Monday, March 29, 2010

Day 109 - March 28

life guard tower 26 - Ocean Park, Santa Monica, CA
trash collected for 20 minutes
4.1 pounds
433.2 pounds total

1.7 pounds
212.6 pounds total
Tracy of Recycled Bride (which is an awesome website you must check out if you haven't) and I went out on the beach Sunday night to find it well...trashed. We walked out discussing how lucky we were to live in Santa Monica where the weather can be in the 80's in March, and where people appear so healthy by enjoying our great beach environment. Then I remembered that great weather means a greater amount of trash to collect.

Tracy was shocked. She should be. "Why aren't there lids on those trash cans so the sea gulls can't drag out all that trash?" she wondered out loud.
Good question.
Money is one answer, and complacency is perhaps another.

Although I do think that Dean Kubani who runs the Santa Monica City's Office of Sustainability and the Environment is amazing and dedicated...
Birds eating more styrafoam. I think that I found the same thing last time I was out. Tracy was again alarmed, and well, again she should be, right?

"What happens to the birds if they eat that stuff?" she asked me.

"Nothing good," was all I could say.

Hmmm...a net washing into the water like this, might sink, but it looks to me, that it could become a bit of a death trap to the marine life that got entangled in it. I again came across an article I think worth rementioning from Surfrider's ENewsletter, THE SOUP. (You can sign up on their website.)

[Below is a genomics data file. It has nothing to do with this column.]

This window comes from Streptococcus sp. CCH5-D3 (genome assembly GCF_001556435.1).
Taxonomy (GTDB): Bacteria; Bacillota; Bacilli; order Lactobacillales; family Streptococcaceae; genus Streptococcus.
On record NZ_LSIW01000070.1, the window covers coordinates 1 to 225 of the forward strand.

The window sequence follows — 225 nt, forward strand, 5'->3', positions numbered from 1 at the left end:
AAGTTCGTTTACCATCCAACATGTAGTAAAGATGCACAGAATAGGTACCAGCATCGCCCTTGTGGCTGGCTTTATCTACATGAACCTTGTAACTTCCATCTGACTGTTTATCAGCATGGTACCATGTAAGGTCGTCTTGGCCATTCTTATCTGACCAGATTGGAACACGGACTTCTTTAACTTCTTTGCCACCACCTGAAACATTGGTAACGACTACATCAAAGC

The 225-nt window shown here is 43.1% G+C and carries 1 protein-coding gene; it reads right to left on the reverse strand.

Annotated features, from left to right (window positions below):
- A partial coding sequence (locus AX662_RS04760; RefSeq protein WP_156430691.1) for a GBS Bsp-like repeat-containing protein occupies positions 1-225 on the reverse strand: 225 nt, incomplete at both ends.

It's not just beaches in Southern California that are suffering from being trashed as we know -

"About 3,000 items of litter are strewn across every mile of U.K. beach at any given time, according to a study released by the Marine Conservation Society. MCS Beachwatch Big Weekend 2009 results were collected by 4,655 volunteers who went to their favorite beach in late 2009 and not only removed the litter, but also recorded what they found. The haul included 7,393 plastic bags, 16,243 plastic bottles, 17,712 fishing nets and 70,546 small plastic pieces."

The Daily Ocean turns 1 year old today. How could this be you may be asking since I am not close to being done?

A year ago, (see day 1 here), I really didn't understand what I was getting myself into. I thought about some guidelines for myself and decided to put this one important rule in place:

1. I collect on 365 NON-CONSECUTIVE days. Life isn't perfect. I thought. I may have to go out of town, or get sick which I can tell you both happened in the last year. For example, I went on my honeymoon.

I wanted to create an example with The Daily Ocean for people to see that they can make a difference by adding environmental activism that they are passionate about to an already full life.

Then I realized that collecting trash, and starting this blog was a great platform for me to pass on what I was learning and thinking about as I went along. A year ago I just knew I needed to do something.

I was right. I am here to report one thing that I have learned for sure in the last year, which is for me action feels a lot better than in-action.

If you have found yourself following The Daily Ocean I want to say thank you. I look forward to what is to come.

My yearly average for beach cleanups was 2 - 3 times a week. Still a lot more than most people, but not at all unmanagable.

Thank you also to all of the people I have met through the Community Collection Count portion of my blog. You have truly inspired me.